Is it warranted?
When I asked the Interim Town Manager, Danny Sharp, about the need for this signal, his response was that it was being funded by the RTA, not Oro Valley. On May 4th, I contacted the Town Engineer (Paul Keesler) and requested a copy of the Signal Warrant Analysis. A Signal Warrant Analysis is a common practice followed by many communities throughout the country to justify the need, and therefore the taxpayer funds, for a traffic signal. I received the following response from the Town:
"The decision to place the signal was not based on MUTCD Signal Warrants.* MUTCD Signal Warrants are essentially based on volumes and wait times, better referred to as Levels of Service. This signal is based on safe sight distance alone. The increased amount of traffic raises the chance for an accident. Therefore it’s the decision of the Town Engineer coupled with the RTA, who is funding this project, that safety mitigation of this intersection is needed. And the most cost-effective safety mitigation method available to the taxpayers is the installation of a traffic signal."
I asked the Deputy Director of the RTA, Mr. Jim DeGrood, if they had done an analysis justifying their spending $500,000 of taxpayer money for this signal. He informed me that they had not because the RTA leaves this up to the municipality. In other words, the RTA did not request any justification to spend your tax dollars. I further asked Mr. DeGrood if he believed that there were areas in Pima County or Oro Valley that might have a higher need for this signal. He would not commit to an answer.
Location, location, location
The Town Engineer's report states:
"...it’s safe to estimate that the Community center is generating an excess of 15,000 exiting movements monthly. That averages to currently 500 trips a day entering and exiting from the singular driveway serving the facility."
One wonders, how many daily trips are exiting Canada Hills Drive at LaCanada? (I suspect much more than 500). How many vehicles are entering the intersection of Moore and LaCanada or Moore and Rancho Vistoso?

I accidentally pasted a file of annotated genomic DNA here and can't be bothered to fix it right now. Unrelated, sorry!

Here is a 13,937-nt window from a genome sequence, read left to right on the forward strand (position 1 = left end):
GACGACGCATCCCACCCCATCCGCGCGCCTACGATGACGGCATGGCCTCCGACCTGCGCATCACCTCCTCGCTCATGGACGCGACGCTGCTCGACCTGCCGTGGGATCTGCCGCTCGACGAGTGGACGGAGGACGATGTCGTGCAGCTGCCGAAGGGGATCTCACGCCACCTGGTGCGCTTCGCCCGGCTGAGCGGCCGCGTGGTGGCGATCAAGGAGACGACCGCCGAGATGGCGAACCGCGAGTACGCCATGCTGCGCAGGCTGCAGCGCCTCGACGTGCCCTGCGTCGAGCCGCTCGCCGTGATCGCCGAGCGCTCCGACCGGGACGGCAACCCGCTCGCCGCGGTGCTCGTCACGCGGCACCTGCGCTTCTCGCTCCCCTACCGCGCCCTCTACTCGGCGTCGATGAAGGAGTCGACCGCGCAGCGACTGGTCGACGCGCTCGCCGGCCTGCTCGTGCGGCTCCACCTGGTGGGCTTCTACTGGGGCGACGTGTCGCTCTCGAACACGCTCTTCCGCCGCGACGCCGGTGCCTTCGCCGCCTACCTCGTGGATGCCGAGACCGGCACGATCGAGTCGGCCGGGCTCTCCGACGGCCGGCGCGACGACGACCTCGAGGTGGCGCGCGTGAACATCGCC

The Town Engineer’s report fails to mention how many cars travel north and south on LaCanada daily. However, statistics from the Pima Association of Governments show that in 2013, there were 21,100 average daily trips on LaCanada between Naranja and Lambert (where the Community Center is located). With all the new home construction since then, I’m certain that this number is much higher today. So that’s 21,000+ vehicles that are going to be delayed each day for the purpose of assisting 500 Community Center trips.
Is this really the most needed location for a traffic signal or is this just more of the Town staff acquiescing to whatever the mayor desires rather than having the wherewithal to tell him that there are more worthy places to install a traffic signal. The Mayor is the current Chairman of the RTA. Is Pima County politics entering into this decision?
I have turned to Pima County Supervisor, Ally Miller, for help. Ms. Miller responded that although she is not a member of the RTA, she will have her staff look into the matter.
Another “inconvenience” tax
I will say that the Town’s “reasoning” is consistent. We’re currently asking 43,000 people in Oro Valley to pay an increased sales tax for the 2000 members of the Community Center, and now we will be asking 21,000+ drivers per day to be delayed every time they drive past the Community Center, all for the sake of 500 Community Center trips, and it’s all being paid for with your tax dollars.
*Manual on Uniform Traffic Control Devices (MUTCD) is a traffic signals code book published by the U.S. Department of Transportation.
Mike Zinkin has a Bachelor’s degree in history and government from the University of Arizona and a Master’s degree in Social and Philosophical Foundations of Education from California State University, Northridge. He was a commissioned ensign in the United States Navy Reserve in 1969. He worked as an Air Traffic Controller for 30 years. He and his wife moved to Oro Valley after retiring in 1998. Mike served on the Oro Valley Development Review Board from 2005-2009, the Board of Adjustment from 2011-2012, and the Town Council from 2012-2016. During his time on council, he was named as one of 23 Leadership Fellows for the National League of Cities University, he was a member of the National League of Cities Steering Committee for Community and Economic Development, and a member of the Arizona League of Cities Budget and Economic Development Committee.